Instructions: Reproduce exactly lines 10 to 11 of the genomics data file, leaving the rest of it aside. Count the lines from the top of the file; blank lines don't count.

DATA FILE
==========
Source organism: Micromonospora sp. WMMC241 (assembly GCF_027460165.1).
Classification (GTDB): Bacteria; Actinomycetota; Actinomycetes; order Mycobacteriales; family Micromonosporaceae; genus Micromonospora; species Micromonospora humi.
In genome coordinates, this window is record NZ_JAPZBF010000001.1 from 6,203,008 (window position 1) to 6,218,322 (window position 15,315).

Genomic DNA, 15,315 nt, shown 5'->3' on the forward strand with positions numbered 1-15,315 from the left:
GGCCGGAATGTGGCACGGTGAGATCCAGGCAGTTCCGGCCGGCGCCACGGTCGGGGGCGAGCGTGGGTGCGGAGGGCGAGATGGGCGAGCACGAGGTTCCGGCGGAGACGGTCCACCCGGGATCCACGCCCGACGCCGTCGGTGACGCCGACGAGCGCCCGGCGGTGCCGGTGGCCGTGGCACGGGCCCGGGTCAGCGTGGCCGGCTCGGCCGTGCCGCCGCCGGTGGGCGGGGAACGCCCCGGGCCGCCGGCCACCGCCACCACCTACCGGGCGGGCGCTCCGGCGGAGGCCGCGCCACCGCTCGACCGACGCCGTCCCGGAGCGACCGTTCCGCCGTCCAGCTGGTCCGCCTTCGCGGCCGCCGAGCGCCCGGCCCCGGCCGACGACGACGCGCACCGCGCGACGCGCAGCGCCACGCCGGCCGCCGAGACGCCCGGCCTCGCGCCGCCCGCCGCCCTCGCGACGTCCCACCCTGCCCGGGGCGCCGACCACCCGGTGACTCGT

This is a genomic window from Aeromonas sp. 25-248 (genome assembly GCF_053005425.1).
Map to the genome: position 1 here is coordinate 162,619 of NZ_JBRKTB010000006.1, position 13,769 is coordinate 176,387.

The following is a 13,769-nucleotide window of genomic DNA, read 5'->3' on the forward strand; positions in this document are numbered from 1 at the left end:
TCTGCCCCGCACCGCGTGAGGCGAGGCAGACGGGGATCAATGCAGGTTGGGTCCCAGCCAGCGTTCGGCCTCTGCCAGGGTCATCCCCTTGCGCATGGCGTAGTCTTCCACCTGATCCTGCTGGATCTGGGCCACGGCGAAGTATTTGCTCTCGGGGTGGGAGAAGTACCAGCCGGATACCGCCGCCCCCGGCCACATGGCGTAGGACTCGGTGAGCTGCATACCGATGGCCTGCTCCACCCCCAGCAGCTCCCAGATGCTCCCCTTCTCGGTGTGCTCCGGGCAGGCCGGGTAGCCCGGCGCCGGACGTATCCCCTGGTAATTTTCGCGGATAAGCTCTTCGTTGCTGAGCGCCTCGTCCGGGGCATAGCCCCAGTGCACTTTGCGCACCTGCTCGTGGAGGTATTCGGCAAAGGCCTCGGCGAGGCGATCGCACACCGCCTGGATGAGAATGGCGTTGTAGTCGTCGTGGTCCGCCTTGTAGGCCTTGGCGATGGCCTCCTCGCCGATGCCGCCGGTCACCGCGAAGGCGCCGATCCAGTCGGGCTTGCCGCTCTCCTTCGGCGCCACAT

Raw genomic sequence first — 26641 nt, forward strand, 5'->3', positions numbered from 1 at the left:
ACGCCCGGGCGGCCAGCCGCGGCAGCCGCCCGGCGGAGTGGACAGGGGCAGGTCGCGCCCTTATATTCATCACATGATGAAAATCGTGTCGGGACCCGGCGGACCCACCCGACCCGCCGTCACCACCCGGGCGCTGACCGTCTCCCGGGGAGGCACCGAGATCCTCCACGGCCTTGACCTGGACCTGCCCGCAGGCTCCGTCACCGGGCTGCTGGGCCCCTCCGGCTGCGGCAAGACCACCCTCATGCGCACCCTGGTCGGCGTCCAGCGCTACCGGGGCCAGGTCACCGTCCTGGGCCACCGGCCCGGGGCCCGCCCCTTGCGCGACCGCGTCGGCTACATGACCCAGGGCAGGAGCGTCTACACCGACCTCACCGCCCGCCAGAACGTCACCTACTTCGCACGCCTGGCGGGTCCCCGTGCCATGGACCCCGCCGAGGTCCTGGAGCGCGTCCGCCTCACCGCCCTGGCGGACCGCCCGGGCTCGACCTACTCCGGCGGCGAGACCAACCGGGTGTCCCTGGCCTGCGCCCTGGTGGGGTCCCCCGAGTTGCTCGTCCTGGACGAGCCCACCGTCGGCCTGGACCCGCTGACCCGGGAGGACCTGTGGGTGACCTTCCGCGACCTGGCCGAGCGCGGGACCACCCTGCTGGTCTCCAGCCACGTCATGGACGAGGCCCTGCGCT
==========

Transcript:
Raw genomic sequence first — 26641 nt, forward strand, 5'->3', positions numbered from 1 at the left:
ACGCCCGGGCGGCCAGCCGCGGCAGCCGCCCGGCGGAGTGGACAGGGGCAGGTCGCGCCCTTATATTCATCACATGATGAAAATCGTGTCGGGACCCGGCGGACCCACCCGACCCGCCGTCACCACCCGGGCGCTGACCGTCTCCCGGGGAGGCACCGAGATCCTCCACGGCCTTGACCTGGACCTGCCCGCAGGCTCCGTCACCGGGCTGCTGGGCCCCTCCGGCTGCGGCAAGACCACCCTCATGCGCACCCTGGTCGGCGTCCAGCGCTACCGGGGCCAGGTCACCGTCCTGGGCCACCGGCCCGGGGCCCGCCCCTTGCGCGACCGCGTCGGCTACATGACCCAGGGCAGGAGCGTCTACACCGACCTCACCGCCCGCCAGAACGTCACCTACTTCGCACGCCTGGCGGGTCCCCGTGCCATGGACCCCGCCGAGGTCCTGGAGCGCGTCCGCCTCACCGCCCTGGCGGACCGCCCGGGCTCGACCTACTCCGGCGGCGAGACCAACCGGGTGTCCCTGGCCTGCGCCCTGGTGGGGTCCCCCGAGTTGCTCGTCCTGGACGAGCCCACCGTCGGCCTGGACCCGCTGACCCGGGAGGACCTGTGGGTGACCTTCCGCGACCTGGCCGAGCGCGGGACCACCCTGCTGGTCTCCAGCCACGTCATGGACGAGGCCCTGCGCT